Sunday, May 15, 2005

Project for a Rainy Day: Make your own Holograms

Jeff Pulver - The Jeff Pulver Blog






Given my interest in real-time 3D holographic imaging, I thought it was pretty cool when I discovered that for a relative low cost, it is now possible to make your own holograms at home thanks to a new product from Liti Holographics.



Liti Holographics is driven by the efforts and passions of: Paul Christie.



To learn more about the state of personal holographic image building, check out both the Litiholo and Liti3D websites.





Posted by jeff at 07:53 AM
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Star Wars and 911/VoIP:






On the afternoon of May 19th, team members from the pulver.com office will be joining me for an optional field trip to see Star Wars: Episode III - Revenge of the Sith, a movie I’ve been waiting to see since 1977.



In what might be considered by some as an ironic twist of fate, there will be some people within the VoIP industry who may feel that on May 19th in Washington, D.C., it is in fact the “dark side” being heard from when the topic of 911/VoIP is discussed at the May 19th FCC Open Meeting.



At least in Star Wars, it is easier to tell who the good guys really are.





Posted by jeff at 07:22 AM
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May 12, 2005




Big day for VoIP Regulation in North America






As predicted, today has been a most auspicious occasion in the history of Internet regulation, generally, and VoIP regulation in particular. The FCC has, in fact, place the 911 for VoIP on the Agenda for its

Open Meeting
on May 19. A big thanks to all of you who have weighed in with the FCC to ensure that it does not stifle IP-based communications under the guise of ensuring a cookie-cutter emergency response solution that emulates the capabilities of the legacy telecom networks. I still fear that the FCC will issue an overly-broad Order that will interfere with the advancement of IP-based communications and especially the ability of the IP-based communications industry to provide nomadic services and even more advanced emergency response capabilities.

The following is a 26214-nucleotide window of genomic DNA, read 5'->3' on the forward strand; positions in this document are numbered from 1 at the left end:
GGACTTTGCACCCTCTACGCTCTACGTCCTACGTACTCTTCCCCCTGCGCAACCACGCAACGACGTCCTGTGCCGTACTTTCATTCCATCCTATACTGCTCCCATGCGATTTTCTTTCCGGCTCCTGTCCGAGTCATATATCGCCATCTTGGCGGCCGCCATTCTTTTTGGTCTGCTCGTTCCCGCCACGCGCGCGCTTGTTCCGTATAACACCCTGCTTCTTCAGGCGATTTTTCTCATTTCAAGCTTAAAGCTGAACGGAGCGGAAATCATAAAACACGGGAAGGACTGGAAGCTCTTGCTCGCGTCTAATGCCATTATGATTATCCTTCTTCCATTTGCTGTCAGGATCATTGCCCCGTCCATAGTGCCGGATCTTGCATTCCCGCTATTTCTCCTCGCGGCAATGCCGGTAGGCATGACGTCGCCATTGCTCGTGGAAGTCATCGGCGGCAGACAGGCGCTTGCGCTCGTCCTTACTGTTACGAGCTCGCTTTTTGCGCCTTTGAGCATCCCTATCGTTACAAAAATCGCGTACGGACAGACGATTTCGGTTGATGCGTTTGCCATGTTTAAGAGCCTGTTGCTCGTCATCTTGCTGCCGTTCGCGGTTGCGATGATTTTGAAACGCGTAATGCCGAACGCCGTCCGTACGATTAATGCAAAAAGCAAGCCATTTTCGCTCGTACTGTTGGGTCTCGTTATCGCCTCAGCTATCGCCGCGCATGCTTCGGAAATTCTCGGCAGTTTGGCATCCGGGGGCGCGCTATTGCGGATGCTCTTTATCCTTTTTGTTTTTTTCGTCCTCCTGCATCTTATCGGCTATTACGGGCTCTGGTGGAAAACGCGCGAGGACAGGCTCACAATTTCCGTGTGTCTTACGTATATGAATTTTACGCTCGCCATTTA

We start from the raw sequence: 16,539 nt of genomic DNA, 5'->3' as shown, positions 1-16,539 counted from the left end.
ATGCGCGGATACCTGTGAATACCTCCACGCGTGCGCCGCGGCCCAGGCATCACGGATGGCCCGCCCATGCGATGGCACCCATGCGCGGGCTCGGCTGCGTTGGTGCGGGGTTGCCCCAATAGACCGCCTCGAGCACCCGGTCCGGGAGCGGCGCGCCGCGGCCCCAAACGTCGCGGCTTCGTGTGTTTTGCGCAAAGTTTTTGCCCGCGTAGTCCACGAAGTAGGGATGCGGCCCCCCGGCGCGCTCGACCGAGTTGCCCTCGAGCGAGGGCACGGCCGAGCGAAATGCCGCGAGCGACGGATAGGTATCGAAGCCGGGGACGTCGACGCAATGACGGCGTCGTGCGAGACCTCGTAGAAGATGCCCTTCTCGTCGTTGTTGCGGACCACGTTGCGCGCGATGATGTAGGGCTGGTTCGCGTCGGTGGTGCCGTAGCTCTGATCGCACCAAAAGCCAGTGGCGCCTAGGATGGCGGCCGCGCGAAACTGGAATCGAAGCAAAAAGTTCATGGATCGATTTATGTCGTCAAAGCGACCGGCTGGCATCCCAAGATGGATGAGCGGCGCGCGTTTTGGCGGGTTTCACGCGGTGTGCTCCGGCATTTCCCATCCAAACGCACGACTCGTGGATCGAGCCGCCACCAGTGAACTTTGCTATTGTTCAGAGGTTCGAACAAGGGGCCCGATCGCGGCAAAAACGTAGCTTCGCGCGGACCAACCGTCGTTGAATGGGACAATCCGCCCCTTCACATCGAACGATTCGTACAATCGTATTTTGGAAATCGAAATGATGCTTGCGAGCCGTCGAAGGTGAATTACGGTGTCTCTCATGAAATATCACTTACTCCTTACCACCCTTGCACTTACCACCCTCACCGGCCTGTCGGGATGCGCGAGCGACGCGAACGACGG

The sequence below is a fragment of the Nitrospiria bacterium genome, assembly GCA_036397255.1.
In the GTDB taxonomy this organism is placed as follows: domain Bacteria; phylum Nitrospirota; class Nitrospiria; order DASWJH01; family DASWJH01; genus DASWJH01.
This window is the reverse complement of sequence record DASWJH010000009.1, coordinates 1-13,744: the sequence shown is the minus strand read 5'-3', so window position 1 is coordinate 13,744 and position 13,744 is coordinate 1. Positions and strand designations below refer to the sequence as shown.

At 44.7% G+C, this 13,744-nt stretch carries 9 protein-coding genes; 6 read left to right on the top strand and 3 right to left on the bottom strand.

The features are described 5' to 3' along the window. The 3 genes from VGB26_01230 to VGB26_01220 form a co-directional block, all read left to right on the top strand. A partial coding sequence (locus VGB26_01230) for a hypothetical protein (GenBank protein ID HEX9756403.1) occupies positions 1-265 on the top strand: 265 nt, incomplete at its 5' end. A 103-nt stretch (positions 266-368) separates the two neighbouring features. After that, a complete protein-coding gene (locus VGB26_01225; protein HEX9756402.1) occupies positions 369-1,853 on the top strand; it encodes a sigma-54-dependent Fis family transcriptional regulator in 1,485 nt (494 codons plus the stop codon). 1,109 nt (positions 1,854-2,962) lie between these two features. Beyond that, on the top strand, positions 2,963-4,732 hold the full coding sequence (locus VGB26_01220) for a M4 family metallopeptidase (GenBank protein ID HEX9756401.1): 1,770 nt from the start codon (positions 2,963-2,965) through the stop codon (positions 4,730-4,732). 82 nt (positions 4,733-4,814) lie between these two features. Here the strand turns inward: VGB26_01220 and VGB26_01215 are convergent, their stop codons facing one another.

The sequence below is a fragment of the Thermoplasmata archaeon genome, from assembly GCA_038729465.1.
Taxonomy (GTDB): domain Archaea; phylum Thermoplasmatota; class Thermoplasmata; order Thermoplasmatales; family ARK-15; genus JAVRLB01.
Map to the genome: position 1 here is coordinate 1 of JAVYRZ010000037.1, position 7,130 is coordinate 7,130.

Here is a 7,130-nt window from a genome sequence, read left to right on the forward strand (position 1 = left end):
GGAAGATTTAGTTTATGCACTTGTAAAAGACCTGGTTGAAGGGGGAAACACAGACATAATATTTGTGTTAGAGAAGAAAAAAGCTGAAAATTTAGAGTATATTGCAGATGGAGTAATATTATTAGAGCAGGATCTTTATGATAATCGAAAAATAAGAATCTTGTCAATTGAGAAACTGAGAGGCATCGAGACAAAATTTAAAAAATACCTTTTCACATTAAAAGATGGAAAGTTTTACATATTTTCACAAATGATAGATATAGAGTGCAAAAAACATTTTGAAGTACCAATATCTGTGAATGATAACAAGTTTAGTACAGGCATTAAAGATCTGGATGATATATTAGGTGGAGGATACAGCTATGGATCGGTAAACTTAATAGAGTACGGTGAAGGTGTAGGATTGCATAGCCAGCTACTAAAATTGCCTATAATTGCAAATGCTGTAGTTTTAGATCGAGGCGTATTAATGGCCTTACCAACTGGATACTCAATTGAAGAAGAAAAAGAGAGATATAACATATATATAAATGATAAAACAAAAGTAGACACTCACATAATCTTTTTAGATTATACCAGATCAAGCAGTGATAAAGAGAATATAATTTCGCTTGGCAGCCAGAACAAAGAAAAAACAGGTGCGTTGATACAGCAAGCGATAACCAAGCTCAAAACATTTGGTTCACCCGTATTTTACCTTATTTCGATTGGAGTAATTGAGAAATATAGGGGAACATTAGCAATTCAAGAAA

Perhaps I should not have been to quick to criticize the actions of the Canadian CRTC. The Canadians, at least, seem to recognize that its emergency response solution should not compel E911 for nomadic services, just a basic 911 offering. It is still unclear to me how the FCC will come out on this issue.



Furthermore, the CRTC released its long-anticipated order on the regulatory framework for IP-based communications services. At least the CRTC has opted not to impose onerous regulations on the new entrants, even if it has imposed ongoing telecom regulation on the incumbents when offering VoIP services. We have yet to see how the Americans will regulate IP-based communications services. The FCC proceeding on IP-based communications services is not expected for many months still -- with the exception of carving out the emergency response issue and set to impose onerous obligations on all providers of connected two-way VoIP services.





Posted by jeff at 06:54 PM
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